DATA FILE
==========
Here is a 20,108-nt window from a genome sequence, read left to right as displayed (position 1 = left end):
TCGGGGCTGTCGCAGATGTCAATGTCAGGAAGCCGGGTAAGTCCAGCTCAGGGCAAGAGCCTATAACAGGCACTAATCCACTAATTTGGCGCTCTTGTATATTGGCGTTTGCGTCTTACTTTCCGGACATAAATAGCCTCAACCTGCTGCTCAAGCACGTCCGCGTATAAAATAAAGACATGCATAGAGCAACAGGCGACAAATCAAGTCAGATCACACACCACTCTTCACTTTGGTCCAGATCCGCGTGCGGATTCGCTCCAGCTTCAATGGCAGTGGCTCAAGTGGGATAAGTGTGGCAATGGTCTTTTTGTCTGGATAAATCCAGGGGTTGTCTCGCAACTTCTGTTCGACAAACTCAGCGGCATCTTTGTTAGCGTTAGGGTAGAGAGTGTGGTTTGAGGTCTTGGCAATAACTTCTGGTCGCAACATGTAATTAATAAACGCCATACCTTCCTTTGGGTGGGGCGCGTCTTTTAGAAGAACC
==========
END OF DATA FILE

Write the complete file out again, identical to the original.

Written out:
Here is a 20,108-nt window from a genome sequence, read left to right as displayed (position 1 = left end):
TCGGGGCTGTCGCAGATGTCAATGTCAGGAAGCCGGGTAAGTCCAGCTCAGGGCAAGAGCCTATAACAGGCACTAATCCACTAATTTGGCGCTCTTGTATATTGGCGTTTGCGTCTTACTTTCCGGACATAAATAGCCTCAACCTGCTGCTCAAGCACGTCCGCGTATAAAATAAAGACATGCATAGAGCAACAGGCGACAAATCAAGTCAGATCACACACCACTCTTCACTTTGGTCCAGATCCGCGTGCGGATTCGCTCCAGCTTCAATGGCAGTGGCTCAAGTGGGATAAGTGTGGCAATGGTCTTTTTGTCTGGATAAATCCAGGGGTTGTCTCGCAACTTCTGTTCGACAAACTCAGCGGCATCTTTGTTAGCGTTAGGGTAGAGAGTGTGGTTTGAGGTCTTGGCAATAACTTCTGGTCGCAACATGTAATTAATAAACGCCATACCTTCCTTTGGGTGGGGCGCGTCTTTTAGAAGAACC